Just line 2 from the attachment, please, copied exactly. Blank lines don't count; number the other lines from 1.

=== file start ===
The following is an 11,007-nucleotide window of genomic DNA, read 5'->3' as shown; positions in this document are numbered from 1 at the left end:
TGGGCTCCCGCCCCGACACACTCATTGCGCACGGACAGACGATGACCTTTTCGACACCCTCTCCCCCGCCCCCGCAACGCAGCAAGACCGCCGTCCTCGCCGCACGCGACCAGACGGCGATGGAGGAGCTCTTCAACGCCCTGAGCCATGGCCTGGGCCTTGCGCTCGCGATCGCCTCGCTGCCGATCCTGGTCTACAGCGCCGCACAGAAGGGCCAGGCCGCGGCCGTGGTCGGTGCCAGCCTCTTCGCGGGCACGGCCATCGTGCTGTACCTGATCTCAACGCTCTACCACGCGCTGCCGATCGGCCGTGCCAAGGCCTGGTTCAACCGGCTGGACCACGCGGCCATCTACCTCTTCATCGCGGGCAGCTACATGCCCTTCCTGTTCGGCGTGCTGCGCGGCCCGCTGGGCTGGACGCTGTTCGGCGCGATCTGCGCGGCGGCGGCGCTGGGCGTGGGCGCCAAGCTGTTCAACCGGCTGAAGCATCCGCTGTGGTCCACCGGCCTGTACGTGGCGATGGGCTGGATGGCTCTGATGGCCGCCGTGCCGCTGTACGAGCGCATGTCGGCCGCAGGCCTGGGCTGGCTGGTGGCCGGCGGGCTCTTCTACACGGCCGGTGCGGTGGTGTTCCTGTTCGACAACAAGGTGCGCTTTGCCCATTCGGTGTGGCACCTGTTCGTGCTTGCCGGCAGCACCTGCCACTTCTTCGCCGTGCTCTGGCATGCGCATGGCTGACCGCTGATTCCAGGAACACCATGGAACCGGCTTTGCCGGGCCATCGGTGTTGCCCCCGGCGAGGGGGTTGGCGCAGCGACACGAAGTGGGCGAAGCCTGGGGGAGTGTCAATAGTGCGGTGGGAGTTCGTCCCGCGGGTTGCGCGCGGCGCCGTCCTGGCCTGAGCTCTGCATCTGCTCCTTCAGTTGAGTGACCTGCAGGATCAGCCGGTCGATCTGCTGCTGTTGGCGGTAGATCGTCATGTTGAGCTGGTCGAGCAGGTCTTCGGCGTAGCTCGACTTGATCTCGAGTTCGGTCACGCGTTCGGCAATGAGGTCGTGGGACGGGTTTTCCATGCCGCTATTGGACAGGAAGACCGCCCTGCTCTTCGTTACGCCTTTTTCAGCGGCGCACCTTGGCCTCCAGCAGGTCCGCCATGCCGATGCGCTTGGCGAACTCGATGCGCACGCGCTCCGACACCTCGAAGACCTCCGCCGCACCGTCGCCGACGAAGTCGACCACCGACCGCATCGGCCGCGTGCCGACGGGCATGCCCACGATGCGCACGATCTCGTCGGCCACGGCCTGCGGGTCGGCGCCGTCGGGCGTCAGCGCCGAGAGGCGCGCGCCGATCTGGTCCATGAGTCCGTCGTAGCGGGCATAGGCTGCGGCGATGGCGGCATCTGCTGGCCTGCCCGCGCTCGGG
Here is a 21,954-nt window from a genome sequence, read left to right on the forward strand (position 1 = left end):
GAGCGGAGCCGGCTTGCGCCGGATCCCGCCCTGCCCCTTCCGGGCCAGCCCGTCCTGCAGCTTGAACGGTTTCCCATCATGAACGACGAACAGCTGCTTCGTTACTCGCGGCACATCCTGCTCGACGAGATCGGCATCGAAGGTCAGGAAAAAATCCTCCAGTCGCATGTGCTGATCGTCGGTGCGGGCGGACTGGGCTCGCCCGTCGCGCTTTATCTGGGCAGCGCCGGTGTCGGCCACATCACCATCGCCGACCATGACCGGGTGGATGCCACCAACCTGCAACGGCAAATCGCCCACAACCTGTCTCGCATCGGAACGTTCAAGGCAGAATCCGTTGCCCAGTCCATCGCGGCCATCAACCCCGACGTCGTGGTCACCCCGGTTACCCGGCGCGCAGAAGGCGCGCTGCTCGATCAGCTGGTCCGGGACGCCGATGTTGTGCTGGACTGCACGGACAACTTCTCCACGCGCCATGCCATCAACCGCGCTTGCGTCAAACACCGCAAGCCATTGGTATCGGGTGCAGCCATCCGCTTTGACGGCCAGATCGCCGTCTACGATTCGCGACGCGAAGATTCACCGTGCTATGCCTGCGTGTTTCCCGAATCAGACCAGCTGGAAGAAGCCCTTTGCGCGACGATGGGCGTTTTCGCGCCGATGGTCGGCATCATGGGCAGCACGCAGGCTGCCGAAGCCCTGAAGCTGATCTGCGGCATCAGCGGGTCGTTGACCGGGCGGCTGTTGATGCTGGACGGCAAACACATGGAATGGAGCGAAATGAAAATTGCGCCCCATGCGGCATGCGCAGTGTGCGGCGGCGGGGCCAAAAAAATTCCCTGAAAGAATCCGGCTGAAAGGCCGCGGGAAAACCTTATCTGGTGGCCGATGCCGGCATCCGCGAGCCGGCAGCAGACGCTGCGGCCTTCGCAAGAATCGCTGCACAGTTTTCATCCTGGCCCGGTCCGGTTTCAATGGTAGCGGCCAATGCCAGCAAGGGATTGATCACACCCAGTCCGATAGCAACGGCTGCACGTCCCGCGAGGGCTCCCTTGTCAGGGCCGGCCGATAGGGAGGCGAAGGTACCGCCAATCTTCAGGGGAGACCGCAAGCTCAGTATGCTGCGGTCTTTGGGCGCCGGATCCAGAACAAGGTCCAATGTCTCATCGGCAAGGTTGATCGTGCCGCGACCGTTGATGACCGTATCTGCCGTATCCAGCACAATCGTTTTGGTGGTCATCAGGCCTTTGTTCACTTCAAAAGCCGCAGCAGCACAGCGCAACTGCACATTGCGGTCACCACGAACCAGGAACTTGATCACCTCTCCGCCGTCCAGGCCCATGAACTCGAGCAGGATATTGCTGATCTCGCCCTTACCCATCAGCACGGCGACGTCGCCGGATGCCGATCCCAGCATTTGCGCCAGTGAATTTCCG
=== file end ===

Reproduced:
TGGGCTCCCGCCCCGACACACTCATTGCGCACGGACAGACGATGACCTTTTCGACACCCTCTCCCCCGCCCCCGCAACGCAGCAAGACCGCCGTCCTCGCCGCACGCGACCAGACGGCGATGGAGGAGCTCTTCAACGCCCTGAGCCATGGCCTGGGCCTTGCGCTCGCGATCGCCTCGCTGCCGATCCTGGTCTACAGCGCCGCACAGAAGGGCCAGGCCGCGGCCGTGGTCGGTGCCAGCCTCTTCGCGGGCACGGCCATCGTGCTGTACCTGATCTCAACGCTCTACCACGCGCTGCCGATCGGCCGTGCCAAGGCCTGGTTCAACCGGCTGGACCACGCGGCCATCTACCTCTTCATCGCGGGCAGCTACATGCCCTTCCTGTTCGGCGTGCTGCGCGGCCCGCTGGGCTGGACGCTGTTCGGCGCGATCTGCGCGGCGGCGGCGCTGGGCGTGGGCGCCAAGCTGTTCAACCGGCTGAAGCATCCGCTGTGGTCCACCGGCCTGTACGTGGCGATGGGCTGGATGGCTCTGATGGCCGCCGTGCCGCTGTACGAGCGCATGTCGGCCGCAGGCCTGGGCTGGCTGGTGGCCGGCGGGCTCTTCTACACGGCCGGTGCGGTGGTGTTCCTGTTCGACAACAAGGTGCGCTTTGCCCATTCGGTGTGGCACCTGTTCGTGCTTGCCGGCAGCACCTGCCACTTCTTCGCCGTGCTCTGGCATGCGCATGGCTGACCGCTGATTCCAGGAACACCATGGAACCGGCTTTGCCGGGCCATCGGTGTTGCCCCCGGCGAGGGGGTTGGCGCAGCGACACGAAGTGGGCGAAGCCTGGGGGAGTGTCAATAGTGCGGTGGGAGTTCGTCCCGCGGGTTGCGCGCGGCGCCGTCCTGGCCTGAGCTCTGCATCTGCTCCTTCAGTTGAGTGACCTGCAGGATCAGCCGGTCGATCTGCTGCTGTTGGCGGTAGATCGTCATGTTGAGCTGGTCGAGCAGGTCTTCGGCGTAGCTCGACTTGATCTCGAGTTCGGTCACGCGTTCGGCAATGAGGTCGTGGGACGGGTTTTCCATGCCGCTATTGGACAGGAAGACCGCCCTGCTCTTCGTTACGCCTTTTTCAGCGGCGCACCTTGGCCTCCAGCAGGTCCGCCATGCCGATGCGCTTGGCGAACTCGATGCGCACGCGCTCCGACACCTCGAAGACCTCCGCCGCACCGTCGCCGACGAAGTCGACCACCGACCGCATCGGCCGCGTGCCGACGGGCATGCCCACGATGCGCACGATCTCGTCGGCCACGGCCTGCGGGTCGGCGCCGTCGGGCGTCAGCGCCGAGAGGCGCGCGCCGATCTGGTCCATGAGTCCGTCGTAGCGGGCATAGGCTGCGGCGATGGCGGCATCTGCTGGCCTGCCCGCGCTCGGG